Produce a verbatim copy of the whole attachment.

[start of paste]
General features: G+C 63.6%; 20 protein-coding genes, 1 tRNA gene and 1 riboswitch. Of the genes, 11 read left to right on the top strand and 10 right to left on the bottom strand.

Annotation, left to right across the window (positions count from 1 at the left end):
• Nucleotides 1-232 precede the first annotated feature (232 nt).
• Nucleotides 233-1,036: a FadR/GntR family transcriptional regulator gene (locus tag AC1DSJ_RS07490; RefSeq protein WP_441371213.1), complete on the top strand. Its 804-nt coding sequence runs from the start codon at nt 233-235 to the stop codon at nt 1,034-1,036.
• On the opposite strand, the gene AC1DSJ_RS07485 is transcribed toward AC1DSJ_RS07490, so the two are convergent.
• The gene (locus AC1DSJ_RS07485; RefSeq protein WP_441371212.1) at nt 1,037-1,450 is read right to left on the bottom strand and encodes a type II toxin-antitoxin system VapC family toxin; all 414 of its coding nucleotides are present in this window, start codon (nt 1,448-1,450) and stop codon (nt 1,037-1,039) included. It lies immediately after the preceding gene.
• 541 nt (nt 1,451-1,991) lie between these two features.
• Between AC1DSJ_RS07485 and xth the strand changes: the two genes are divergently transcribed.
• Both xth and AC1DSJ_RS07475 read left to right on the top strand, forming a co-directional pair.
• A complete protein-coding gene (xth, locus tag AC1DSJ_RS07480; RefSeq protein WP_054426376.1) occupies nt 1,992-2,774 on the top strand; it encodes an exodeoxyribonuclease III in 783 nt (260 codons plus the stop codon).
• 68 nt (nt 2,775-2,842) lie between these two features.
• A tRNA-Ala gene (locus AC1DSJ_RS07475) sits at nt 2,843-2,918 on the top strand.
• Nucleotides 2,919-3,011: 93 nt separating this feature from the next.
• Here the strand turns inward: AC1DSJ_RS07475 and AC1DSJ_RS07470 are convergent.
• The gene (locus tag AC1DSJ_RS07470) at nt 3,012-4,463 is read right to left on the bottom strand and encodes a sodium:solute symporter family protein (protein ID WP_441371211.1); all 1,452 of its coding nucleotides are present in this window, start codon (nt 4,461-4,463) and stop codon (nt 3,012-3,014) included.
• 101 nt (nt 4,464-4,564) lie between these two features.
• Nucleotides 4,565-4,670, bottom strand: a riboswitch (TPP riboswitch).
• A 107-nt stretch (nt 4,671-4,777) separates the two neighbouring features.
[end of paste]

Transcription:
General features: G+C 63.6%; 20 protein-coding genes, 1 tRNA gene and 1 riboswitch. Of the genes, 11 read left to right on the top strand and 10 right to left on the bottom strand.

Annotation, left to right across the window (positions count from 1 at the left end):
• Nucleotides 1-232 precede the first annotated feature (232 nt).
• Nucleotides 233-1,036: a FadR/GntR family transcriptional regulator gene (locus tag AC1DSJ_RS07490; RefSeq protein WP_441371213.1), complete on the top strand. Its 804-nt coding sequence runs from the start codon at nt 233-235 to the stop codon at nt 1,034-1,036.
• On the opposite strand, the gene AC1DSJ_RS07485 is transcribed toward AC1DSJ_RS07490, so the two are convergent.
• The gene (locus AC1DSJ_RS07485; RefSeq protein WP_441371212.1) at nt 1,037-1,450 is read right to left on the bottom strand and encodes a type II toxin-antitoxin system VapC family toxin; all 414 of its coding nucleotides are present in this window, start codon (nt 1,448-1,450) and stop codon (nt 1,037-1,039) included. It lies immediately after the preceding gene.
• 541 nt (nt 1,451-1,991) lie between these two features.
• Between AC1DSJ_RS07485 and xth the strand changes: the two genes are divergently transcribed.
• Both xth and AC1DSJ_RS07475 read left to right on the top strand, forming a co-directional pair.
• A complete protein-coding gene (xth, locus tag AC1DSJ_RS07480; RefSeq protein WP_054426376.1) occupies nt 1,992-2,774 on the top strand; it encodes an exodeoxyribonuclease III in 783 nt (260 codons plus the stop codon).
• 68 nt (nt 2,775-2,842) lie between these two features.
• A tRNA-Ala gene (locus AC1DSJ_RS07475) sits at nt 2,843-2,918 on the top strand.
• Nucleotides 2,919-3,011: 93 nt separating this feature from the next.
• Here the strand turns inward: AC1DSJ_RS07475 and AC1DSJ_RS07470 are convergent.
• The gene (locus tag AC1DSJ_RS07470) at nt 3,012-4,463 is read right to left on the bottom strand and encodes a sodium:solute symporter family protein (protein ID WP_441371211.1); all 1,452 of its coding nucleotides are present in this window, start codon (nt 4,461-4,463) and stop codon (nt 3,012-3,014) included.
• 101 nt (nt 4,464-4,564) lie between these two features.
• Nucleotides 4,565-4,670, bottom strand: a riboswitch (TPP riboswitch).
• A 107-nt stretch (nt 4,671-4,777) separates the two neighbouring features.